A situation can emerge in which it may become difficult to return to democratic politics. The mainstream political parties and their leaders have been doubly damned. The Central government has dubbed them corrupt and imprisoned them. And the people mock them for having sustained false hopes of justice from New Delhi.
Their only two options are — mass civil disobedience or violence. There are those who claim that the central government’s actions have led to greater radicalisation with desperate talk of a violent solution. But there are no guns or trained hands available to wield them — unless Pakistan once again opens the tap on arms supply and starts training yet another generation of Kashmiri youngsters. The Kashmiris themselves seem reluctant to listen to the militant leadership, either because of their self-defeating dictates like not selling apples this season or because of the futility of violence in the past.
The attempt by the Central government to create a new political leadership through the elected representatives (panches and sarpanches) of village and town panchayats seems doomed to failure. There is an attempt to get them and those working with the Army-sponsored NGOs to join the BJP, the ruling party at the Centre. It is unlikely that Kashmiris would support any artificially constructed King’s Party, especially as they are disenchanted with the mainstream parties that cohabited with New Delhi in the past.
Meanwhile, in the neighbourhoods of Srinagar — where Section 144 has been imposed and streets have been dug up to prevent security personnel from entering — it is the youngsters who call the shots. With the separatists behind bars, a new leadership is taking shape. It is both amorphous and faceless. No one knows what this emerging leadership will decide to do in the future.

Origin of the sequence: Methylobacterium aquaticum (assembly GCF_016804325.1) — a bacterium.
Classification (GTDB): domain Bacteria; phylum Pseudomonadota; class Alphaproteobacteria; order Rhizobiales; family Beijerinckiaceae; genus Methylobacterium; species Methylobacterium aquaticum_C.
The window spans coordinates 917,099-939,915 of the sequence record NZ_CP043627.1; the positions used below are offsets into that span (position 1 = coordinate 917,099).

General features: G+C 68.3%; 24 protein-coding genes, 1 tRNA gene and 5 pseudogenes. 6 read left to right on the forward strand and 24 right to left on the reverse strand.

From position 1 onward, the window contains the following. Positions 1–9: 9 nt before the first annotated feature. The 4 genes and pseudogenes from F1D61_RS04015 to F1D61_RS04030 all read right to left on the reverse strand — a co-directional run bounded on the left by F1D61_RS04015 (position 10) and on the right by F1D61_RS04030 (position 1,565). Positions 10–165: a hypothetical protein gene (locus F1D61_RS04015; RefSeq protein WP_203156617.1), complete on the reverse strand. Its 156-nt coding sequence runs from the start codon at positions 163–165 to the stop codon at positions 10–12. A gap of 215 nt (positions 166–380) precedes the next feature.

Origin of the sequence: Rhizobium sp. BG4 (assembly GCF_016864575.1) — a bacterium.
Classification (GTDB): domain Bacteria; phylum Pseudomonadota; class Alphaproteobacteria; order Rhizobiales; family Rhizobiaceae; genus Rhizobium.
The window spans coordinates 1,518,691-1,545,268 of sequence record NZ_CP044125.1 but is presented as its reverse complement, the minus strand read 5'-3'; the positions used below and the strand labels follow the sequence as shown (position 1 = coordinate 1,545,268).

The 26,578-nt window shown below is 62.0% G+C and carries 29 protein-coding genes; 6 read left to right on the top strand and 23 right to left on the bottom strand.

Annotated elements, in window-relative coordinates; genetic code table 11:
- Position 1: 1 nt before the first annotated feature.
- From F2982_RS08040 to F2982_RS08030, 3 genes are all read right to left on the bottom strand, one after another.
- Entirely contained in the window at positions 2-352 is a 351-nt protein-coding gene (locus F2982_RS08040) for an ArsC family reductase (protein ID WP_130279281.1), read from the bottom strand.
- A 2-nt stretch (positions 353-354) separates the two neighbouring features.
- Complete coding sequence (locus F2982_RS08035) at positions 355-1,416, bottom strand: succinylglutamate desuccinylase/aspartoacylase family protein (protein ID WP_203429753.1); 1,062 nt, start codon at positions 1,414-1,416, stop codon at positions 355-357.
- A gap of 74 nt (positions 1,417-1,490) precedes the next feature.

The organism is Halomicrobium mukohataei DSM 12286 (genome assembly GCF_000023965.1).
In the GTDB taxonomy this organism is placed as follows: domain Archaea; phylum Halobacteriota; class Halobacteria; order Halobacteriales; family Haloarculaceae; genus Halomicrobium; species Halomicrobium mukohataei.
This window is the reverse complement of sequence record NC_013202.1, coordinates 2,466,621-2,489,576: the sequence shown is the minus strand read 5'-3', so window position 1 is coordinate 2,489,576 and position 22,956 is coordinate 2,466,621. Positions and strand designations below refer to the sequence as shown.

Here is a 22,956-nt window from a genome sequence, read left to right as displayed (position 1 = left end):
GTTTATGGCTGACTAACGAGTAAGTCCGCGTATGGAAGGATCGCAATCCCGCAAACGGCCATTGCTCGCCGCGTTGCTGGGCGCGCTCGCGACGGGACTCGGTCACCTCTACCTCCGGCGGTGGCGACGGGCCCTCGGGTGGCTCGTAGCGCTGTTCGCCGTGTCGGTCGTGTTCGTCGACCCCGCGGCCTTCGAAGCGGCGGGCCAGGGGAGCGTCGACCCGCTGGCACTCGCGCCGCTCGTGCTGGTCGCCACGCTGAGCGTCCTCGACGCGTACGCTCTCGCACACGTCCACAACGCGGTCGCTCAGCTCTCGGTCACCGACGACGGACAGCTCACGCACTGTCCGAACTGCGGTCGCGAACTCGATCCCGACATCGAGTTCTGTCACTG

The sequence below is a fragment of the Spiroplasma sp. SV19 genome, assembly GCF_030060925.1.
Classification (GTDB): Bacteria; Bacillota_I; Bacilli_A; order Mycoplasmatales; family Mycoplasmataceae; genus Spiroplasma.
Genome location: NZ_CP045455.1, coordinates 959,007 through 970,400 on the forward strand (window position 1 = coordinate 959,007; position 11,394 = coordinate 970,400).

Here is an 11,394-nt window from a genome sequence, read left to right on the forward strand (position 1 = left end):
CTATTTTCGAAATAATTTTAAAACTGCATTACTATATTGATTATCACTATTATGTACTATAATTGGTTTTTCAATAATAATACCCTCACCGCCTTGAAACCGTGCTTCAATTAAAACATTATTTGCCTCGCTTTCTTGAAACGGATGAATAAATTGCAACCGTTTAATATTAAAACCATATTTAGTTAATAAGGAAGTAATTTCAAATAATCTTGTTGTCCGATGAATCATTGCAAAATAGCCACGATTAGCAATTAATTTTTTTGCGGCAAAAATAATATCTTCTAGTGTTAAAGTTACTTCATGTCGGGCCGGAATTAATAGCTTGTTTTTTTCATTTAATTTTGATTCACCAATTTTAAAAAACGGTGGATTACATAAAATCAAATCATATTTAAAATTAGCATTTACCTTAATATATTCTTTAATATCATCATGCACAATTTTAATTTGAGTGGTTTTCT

The more difficult prospect for New Delhi will be if rather than an upsurge of violence, civil disobedience were to persist and intensify. What if it deepened by, say, people refusing to pay electricity or water bills? Would the administration then dare to cut off electricity and water supplies?
As of now, the people do not want the jailed leaders to be released and begin “controlling” the civil disobedience. They are also waiting to see what Pakistan will do, and how long the Central government will continue with its massive security presence. Kashmiris, however, warn that the surface calm must not be mistaken for peace.
They recall the public reaction after the arrest and removal of Sheikh Abdullah as “prime minister” of the state in 1953 and the appointment of Bakshi Ghulam Mohammad in his place.
The immediate public protest lasted only a day but the simmering anger against the state erupted 10 years later when the Moi-e-Muqqadas (believed to be Holy Prophet’s hair) was stolen from the Hazaratbal shrine. The trigger for the mass protests was the throwing of a kangri (firepot, used by Kashmiris to keep warm in winter) at a Congress leader during a protest rally at Lal Chowk. This time around, however, the Kashmiris may not wait for 10 years. The trigger may come much earlier.